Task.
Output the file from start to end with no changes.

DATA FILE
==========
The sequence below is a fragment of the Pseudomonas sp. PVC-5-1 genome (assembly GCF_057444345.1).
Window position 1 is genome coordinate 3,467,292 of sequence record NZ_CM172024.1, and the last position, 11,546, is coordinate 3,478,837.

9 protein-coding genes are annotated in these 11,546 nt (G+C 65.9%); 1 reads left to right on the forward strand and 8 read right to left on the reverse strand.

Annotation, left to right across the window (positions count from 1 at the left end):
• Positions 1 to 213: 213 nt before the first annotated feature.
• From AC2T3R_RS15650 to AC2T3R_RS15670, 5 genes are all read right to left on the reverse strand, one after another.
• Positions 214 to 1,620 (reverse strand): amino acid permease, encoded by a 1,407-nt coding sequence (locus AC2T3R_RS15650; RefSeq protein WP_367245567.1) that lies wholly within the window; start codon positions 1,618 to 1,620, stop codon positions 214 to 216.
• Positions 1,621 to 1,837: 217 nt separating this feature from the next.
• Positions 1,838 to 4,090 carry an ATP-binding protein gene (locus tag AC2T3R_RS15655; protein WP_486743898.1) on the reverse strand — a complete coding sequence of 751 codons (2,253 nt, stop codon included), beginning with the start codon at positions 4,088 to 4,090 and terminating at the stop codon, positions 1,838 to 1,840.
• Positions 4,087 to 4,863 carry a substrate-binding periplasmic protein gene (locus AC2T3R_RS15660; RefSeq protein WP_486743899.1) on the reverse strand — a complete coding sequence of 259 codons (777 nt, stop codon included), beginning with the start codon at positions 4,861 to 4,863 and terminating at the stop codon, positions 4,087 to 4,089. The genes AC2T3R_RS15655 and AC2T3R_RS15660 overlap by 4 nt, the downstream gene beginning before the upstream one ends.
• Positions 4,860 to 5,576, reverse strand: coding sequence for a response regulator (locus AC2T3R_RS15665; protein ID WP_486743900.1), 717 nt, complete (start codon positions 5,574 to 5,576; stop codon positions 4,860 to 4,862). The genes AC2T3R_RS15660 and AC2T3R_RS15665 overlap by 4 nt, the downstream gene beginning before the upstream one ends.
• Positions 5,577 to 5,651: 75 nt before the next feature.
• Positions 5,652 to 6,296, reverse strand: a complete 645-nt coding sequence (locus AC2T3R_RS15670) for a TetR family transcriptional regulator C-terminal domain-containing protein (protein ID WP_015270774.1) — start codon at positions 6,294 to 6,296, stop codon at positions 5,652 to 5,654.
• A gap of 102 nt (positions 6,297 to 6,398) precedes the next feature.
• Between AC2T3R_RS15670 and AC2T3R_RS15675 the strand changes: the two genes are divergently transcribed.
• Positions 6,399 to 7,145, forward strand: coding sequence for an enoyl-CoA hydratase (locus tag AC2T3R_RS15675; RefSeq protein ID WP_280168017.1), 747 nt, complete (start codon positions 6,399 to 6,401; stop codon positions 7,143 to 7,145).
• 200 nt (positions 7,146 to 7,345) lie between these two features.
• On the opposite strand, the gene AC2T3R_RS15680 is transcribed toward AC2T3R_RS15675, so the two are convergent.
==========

The sequence below is a fragment of the Pseudomonas sp. PVC-5-1 genome (assembly GCF_057444345.1).
Window position 1 is genome coordinate 3,467,292 of sequence record NZ_CM172024.1, and the last position, 11,546, is coordinate 3,478,837.

9 protein-coding genes are annotated in these 11,546 nt (G+C 65.9%); 1 reads left to right on the forward strand and 8 read right to left on the reverse strand.

Annotation, left to right across the window (positions count from 1 at the left end):
• Positions 1 to 213: 213 nt before the first annotated feature.
• From AC2T3R_RS15650 to AC2T3R_RS15670, 5 genes are all read right to left on the reverse strand, one after another.
• Positions 214 to 1,620 (reverse strand): amino acid permease, encoded by a 1,407-nt coding sequence (locus AC2T3R_RS15650; RefSeq protein WP_367245567.1) that lies wholly within the window; start codon positions 1,618 to 1,620, stop codon positions 214 to 216.
• Positions 1,621 to 1,837: 217 nt separating this feature from the next.
• Positions 1,838 to 4,090 carry an ATP-binding protein gene (locus tag AC2T3R_RS15655; protein WP_486743898.1) on the reverse strand — a complete coding sequence of 751 codons (2,253 nt, stop codon included), beginning with the start codon at positions 4,088 to 4,090 and terminating at the stop codon, positions 1,838 to 1,840.
• Positions 4,087 to 4,863 carry a substrate-binding periplasmic protein gene (locus AC2T3R_RS15660; RefSeq protein WP_486743899.1) on the reverse strand — a complete coding sequence of 259 codons (777 nt, stop codon included), beginning with the start codon at positions 4,861 to 4,863 and terminating at the stop codon, positions 4,087 to 4,089. The genes AC2T3R_RS15655 and AC2T3R_RS15660 overlap by 4 nt, the downstream gene beginning before the upstream one ends.
• Positions 4,860 to 5,576, reverse strand: coding sequence for a response regulator (locus AC2T3R_RS15665; protein ID WP_486743900.1), 717 nt, complete (start codon positions 5,574 to 5,576; stop codon positions 4,860 to 4,862). The genes AC2T3R_RS15660 and AC2T3R_RS15665 overlap by 4 nt, the downstream gene beginning before the upstream one ends.
• Positions 5,577 to 5,651: 75 nt before the next feature.
• Positions 5,652 to 6,296, reverse strand: a complete 645-nt coding sequence (locus AC2T3R_RS15670) for a TetR family transcriptional regulator C-terminal domain-containing protein (protein ID WP_015270774.1) — start codon at positions 6,294 to 6,296, stop codon at positions 5,652 to 5,654.
• A gap of 102 nt (positions 6,297 to 6,398) precedes the next feature.
• Between AC2T3R_RS15670 and AC2T3R_RS15675 the strand changes: the two genes are divergently transcribed.
• Positions 6,399 to 7,145, forward strand: coding sequence for an enoyl-CoA hydratase (locus tag AC2T3R_RS15675; RefSeq protein ID WP_280168017.1), 747 nt, complete (start codon positions 6,399 to 6,401; stop codon positions 7,143 to 7,145).
• 200 nt (positions 7,146 to 7,345) lie between these two features.
• On the opposite strand, the gene AC2T3R_RS15680 is transcribed toward AC2T3R_RS15675, so the two are convergent.